The German astrophysicist Reinhard Genzel receives the Nobel Prize in Physics together with a British researcher and a US scientist. The Nobel Committee honors the prize winners for their achievements in black hole research.
The German astrophysicist Reinhard Genzel is one of the winners of this year’s Nobel Prize in Physics. He will be honored together with the British researcher Roger Penrose and the US scientist Andrea Ghez, the Nobel Committee declared in Stockholm on Tuesday. All three prize winners are considered pioneers in research on black holes. The prize money is ten million Swedish kroner (about 950,000 euros).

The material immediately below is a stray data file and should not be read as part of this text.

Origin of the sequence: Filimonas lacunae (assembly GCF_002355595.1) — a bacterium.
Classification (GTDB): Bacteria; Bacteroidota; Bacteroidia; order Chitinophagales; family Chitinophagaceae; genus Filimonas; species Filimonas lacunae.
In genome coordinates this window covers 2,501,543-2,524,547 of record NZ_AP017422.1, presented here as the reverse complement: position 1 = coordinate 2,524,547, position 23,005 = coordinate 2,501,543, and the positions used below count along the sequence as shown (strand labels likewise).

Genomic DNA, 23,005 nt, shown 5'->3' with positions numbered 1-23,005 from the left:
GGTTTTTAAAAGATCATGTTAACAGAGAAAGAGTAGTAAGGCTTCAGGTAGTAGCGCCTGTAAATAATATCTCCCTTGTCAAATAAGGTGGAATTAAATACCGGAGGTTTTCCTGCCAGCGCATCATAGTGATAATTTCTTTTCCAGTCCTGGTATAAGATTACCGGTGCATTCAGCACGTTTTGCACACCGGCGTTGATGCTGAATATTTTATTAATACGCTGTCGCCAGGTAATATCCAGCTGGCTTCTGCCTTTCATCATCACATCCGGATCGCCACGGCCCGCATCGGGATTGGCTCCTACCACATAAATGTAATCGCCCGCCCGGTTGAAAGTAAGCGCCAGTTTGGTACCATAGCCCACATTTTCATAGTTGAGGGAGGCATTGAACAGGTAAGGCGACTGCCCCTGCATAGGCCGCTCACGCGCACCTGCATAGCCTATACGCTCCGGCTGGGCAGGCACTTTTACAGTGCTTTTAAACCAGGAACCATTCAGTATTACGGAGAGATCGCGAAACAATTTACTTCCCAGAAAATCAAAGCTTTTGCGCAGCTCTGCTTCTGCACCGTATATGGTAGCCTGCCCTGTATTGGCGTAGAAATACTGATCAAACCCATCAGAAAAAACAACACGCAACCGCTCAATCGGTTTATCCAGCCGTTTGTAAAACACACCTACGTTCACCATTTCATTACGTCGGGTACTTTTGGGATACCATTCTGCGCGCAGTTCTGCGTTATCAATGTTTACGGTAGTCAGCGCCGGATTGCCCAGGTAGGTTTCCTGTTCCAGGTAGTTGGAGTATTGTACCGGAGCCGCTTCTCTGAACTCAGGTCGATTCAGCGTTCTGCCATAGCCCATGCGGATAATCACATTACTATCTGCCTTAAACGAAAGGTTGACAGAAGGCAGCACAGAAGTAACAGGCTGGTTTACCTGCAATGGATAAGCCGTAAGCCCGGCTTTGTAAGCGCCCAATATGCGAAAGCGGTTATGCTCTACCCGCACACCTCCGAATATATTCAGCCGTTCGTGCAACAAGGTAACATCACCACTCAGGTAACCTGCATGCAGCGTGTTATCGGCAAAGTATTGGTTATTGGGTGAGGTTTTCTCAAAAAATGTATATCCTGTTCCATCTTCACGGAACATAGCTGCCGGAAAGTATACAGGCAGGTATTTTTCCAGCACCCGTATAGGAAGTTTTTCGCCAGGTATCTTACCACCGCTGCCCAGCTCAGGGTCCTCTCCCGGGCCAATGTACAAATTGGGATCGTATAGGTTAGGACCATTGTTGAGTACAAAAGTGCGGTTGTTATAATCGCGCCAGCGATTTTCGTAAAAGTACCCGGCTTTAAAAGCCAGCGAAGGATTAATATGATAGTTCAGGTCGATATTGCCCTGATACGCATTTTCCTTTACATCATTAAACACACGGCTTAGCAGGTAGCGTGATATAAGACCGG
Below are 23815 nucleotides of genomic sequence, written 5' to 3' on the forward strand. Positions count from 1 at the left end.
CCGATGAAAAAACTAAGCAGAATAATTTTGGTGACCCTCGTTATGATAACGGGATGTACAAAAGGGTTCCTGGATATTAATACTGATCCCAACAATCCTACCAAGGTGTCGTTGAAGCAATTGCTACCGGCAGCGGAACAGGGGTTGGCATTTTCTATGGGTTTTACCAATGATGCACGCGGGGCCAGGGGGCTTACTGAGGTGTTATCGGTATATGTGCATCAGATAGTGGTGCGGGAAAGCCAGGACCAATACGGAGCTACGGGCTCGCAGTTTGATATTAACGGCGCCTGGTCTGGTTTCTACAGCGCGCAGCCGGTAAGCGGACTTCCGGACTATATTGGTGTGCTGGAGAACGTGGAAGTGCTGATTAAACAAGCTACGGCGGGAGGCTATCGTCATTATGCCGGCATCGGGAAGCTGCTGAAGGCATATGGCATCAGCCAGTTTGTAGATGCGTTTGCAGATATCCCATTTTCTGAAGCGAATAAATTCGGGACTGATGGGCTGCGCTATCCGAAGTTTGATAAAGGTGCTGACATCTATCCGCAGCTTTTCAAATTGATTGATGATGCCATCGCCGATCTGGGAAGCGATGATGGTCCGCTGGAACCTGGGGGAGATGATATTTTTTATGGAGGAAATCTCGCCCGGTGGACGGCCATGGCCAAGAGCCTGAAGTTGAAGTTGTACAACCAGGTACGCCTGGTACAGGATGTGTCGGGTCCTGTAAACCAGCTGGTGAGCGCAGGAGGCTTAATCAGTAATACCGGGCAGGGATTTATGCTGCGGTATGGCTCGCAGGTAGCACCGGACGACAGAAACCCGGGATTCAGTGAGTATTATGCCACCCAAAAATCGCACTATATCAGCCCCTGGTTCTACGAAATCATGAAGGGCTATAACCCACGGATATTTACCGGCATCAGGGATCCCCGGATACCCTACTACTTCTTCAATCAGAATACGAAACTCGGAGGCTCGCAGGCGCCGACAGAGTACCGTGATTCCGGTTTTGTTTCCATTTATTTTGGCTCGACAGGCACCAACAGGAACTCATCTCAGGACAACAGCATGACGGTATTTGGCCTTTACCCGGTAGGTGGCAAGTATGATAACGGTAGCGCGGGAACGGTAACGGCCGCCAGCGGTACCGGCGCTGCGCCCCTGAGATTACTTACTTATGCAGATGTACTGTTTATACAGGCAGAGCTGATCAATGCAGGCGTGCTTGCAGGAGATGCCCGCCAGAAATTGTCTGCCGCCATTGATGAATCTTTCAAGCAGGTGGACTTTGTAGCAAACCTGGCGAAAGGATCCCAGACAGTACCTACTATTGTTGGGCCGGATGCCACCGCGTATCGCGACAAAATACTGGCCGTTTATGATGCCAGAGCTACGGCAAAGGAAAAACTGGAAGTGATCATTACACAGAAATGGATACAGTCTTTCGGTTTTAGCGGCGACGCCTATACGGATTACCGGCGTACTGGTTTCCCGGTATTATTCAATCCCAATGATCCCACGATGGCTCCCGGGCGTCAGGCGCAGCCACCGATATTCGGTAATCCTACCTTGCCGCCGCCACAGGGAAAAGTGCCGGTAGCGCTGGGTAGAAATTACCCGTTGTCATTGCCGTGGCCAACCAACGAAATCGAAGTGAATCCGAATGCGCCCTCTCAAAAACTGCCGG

The Nobel Prize in Physics is divided this year: One half of it goes to Penrose for “the discovery that the formation of black holes is a robust prediction of general relativity,” the Nobel Committee said. The other half goes jointly to Genzel and Ghez “for the discovery of a supermassive compact object at the center of the Milky Way.
Last year, groundbreaking contributions to understanding the cosmos had already been honored with the Nobel Prize: The 2019 Nobel Prize in Physics went to the US cosmologist James Peebles and the Swiss exoplanet discoverers Michel Mayor and Didier Queloz.
This year’s Nobel Prize season started on Monday with the announcement of the winners of the Medicine Prize. The award went to the two US researchers Harvey Alter and Charles Rice and their British colleague Michael Houghton for their discovery of the hepatitis C virus. The Prize for Chemistry and Literature will follow in the coming days, the Nobel Peace Prize on Friday and the Prize for Economics on Monday.